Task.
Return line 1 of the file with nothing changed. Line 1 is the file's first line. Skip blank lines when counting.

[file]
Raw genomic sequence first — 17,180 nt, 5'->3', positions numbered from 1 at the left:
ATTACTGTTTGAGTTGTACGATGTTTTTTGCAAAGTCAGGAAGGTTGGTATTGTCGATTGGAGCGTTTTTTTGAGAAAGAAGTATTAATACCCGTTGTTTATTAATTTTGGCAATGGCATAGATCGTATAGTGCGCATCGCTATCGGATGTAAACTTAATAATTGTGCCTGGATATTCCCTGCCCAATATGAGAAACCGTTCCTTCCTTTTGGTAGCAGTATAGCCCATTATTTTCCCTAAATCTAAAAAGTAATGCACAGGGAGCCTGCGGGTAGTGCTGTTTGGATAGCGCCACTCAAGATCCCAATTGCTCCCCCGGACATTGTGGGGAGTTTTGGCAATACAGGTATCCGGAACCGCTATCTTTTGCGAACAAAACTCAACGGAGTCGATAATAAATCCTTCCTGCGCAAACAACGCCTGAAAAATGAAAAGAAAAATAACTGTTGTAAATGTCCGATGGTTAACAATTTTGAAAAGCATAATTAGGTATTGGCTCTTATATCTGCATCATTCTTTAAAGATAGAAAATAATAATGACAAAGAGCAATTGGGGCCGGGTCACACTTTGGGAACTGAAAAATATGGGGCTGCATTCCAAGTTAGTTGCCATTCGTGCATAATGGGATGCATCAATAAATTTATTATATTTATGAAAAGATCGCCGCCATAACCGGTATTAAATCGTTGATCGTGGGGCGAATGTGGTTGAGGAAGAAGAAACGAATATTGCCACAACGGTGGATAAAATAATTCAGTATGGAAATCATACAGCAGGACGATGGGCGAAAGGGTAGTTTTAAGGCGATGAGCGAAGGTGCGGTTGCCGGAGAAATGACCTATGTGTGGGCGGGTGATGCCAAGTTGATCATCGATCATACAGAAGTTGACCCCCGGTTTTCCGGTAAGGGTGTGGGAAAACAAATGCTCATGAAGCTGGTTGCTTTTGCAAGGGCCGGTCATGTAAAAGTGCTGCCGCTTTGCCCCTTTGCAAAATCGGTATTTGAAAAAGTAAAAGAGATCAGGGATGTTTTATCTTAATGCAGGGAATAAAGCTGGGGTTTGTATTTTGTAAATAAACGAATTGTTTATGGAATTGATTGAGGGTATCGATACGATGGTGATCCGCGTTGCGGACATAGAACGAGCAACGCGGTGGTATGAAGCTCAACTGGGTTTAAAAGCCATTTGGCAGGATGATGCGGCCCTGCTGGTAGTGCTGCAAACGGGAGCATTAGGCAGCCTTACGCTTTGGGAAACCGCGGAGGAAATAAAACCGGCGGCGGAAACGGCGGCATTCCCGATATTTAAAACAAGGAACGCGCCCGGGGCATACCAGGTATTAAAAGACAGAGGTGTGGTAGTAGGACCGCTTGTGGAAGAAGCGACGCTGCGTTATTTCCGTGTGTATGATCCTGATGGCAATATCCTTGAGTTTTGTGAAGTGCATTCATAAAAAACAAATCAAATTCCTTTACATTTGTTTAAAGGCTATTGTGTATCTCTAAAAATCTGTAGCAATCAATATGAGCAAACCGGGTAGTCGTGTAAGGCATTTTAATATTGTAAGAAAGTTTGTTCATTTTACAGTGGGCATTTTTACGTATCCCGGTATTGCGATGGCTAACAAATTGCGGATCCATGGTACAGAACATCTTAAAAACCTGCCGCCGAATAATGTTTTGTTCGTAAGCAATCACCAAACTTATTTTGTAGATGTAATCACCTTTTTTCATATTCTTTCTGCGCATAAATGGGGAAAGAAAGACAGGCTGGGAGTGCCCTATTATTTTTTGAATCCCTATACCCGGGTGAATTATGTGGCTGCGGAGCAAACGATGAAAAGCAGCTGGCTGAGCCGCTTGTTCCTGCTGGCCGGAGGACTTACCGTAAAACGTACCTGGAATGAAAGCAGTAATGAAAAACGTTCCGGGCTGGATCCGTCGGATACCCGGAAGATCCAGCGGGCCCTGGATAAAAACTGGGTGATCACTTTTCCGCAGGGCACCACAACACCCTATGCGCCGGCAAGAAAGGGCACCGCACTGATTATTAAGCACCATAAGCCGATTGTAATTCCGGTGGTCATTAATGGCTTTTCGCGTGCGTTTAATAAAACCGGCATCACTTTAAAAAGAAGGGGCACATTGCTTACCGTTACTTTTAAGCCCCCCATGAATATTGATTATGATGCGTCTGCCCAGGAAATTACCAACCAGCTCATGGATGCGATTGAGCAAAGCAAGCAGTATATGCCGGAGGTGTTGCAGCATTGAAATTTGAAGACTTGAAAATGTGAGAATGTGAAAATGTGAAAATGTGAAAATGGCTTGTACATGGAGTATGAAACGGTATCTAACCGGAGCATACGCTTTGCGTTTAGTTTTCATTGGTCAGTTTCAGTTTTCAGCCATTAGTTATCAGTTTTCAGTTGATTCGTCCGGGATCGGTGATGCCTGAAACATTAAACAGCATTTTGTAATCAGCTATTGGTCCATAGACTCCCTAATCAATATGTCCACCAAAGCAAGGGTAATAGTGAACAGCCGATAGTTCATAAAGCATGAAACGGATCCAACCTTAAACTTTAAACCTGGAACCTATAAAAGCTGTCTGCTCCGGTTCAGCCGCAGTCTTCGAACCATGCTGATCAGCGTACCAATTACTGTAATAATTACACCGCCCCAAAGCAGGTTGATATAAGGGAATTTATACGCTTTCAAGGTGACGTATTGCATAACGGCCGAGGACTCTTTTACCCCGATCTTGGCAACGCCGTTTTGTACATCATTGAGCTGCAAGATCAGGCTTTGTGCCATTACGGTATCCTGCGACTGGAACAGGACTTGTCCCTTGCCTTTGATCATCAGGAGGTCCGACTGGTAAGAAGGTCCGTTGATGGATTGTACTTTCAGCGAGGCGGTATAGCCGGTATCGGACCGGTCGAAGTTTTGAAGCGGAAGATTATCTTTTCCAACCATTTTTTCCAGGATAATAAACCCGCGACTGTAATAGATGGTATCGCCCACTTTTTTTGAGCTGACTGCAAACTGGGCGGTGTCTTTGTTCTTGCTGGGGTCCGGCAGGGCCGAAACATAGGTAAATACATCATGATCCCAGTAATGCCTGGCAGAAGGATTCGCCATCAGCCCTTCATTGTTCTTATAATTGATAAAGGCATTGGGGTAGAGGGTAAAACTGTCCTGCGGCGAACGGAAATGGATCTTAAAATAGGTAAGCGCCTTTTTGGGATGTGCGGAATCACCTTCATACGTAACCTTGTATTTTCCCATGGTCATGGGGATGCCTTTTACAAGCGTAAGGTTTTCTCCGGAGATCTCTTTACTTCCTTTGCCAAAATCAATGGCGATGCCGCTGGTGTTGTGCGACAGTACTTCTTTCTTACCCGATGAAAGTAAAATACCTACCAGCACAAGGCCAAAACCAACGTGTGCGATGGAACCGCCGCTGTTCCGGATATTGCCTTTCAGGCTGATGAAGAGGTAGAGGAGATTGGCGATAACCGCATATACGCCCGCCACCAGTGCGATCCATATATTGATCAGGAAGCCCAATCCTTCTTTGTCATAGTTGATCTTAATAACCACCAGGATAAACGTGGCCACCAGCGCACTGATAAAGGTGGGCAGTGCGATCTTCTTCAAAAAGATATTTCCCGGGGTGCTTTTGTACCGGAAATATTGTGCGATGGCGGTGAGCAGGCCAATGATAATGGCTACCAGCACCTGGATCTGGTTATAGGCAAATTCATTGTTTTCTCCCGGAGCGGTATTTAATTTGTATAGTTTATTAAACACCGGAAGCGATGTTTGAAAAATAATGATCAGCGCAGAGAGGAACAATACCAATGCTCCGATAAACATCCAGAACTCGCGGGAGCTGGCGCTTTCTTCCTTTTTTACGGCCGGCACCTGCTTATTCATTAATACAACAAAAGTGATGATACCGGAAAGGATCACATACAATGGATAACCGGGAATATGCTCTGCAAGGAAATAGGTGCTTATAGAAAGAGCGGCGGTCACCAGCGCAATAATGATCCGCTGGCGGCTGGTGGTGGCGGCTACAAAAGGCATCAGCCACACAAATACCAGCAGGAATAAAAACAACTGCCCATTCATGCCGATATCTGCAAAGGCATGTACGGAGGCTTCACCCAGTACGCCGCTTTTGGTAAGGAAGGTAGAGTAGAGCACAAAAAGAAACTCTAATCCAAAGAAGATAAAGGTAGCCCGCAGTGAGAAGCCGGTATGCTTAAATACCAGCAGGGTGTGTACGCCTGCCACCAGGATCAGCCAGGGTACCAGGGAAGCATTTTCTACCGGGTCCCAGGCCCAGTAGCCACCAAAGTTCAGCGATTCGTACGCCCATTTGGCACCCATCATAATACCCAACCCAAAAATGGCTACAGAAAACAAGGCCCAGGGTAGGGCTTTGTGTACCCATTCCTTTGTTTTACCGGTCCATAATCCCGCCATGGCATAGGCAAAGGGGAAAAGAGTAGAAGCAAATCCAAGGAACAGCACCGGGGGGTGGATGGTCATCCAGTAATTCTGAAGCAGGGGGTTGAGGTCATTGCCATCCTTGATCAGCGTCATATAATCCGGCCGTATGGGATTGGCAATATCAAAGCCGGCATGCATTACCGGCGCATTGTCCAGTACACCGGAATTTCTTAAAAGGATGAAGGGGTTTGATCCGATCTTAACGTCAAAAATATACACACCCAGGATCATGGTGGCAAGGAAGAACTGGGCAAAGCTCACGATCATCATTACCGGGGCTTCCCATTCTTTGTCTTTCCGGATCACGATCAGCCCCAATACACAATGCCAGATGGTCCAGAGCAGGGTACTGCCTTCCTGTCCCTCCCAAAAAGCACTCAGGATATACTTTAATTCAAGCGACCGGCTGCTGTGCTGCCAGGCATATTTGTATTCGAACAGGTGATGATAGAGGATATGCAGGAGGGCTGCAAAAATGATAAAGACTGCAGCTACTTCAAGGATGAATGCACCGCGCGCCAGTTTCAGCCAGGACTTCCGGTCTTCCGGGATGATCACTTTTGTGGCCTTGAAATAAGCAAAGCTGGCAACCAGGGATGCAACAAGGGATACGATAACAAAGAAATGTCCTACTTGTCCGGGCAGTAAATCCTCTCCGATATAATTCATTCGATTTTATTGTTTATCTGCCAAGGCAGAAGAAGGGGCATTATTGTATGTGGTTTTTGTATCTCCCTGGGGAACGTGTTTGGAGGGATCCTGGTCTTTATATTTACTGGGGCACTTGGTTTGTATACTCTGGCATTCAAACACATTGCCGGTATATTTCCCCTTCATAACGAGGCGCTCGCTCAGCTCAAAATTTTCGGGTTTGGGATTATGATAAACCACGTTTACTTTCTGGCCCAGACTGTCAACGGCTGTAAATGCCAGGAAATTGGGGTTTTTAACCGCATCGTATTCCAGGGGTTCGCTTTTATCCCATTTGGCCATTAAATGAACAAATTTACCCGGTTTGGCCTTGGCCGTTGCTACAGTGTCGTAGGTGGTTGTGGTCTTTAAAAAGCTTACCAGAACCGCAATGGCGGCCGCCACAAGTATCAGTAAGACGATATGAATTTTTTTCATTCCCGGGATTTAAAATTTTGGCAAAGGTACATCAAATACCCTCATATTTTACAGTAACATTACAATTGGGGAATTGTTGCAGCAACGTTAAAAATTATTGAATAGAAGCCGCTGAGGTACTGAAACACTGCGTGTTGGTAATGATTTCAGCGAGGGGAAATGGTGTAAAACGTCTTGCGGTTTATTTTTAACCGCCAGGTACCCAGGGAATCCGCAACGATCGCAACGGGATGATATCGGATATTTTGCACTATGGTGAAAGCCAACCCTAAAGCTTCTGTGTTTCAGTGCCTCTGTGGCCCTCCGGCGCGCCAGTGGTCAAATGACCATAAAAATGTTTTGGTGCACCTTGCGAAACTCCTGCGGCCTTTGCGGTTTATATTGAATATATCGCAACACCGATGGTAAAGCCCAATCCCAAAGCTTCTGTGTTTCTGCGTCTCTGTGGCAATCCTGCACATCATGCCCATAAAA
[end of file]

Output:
Raw genomic sequence first — 17,180 nt, 5'->3', positions numbered from 1 at the left: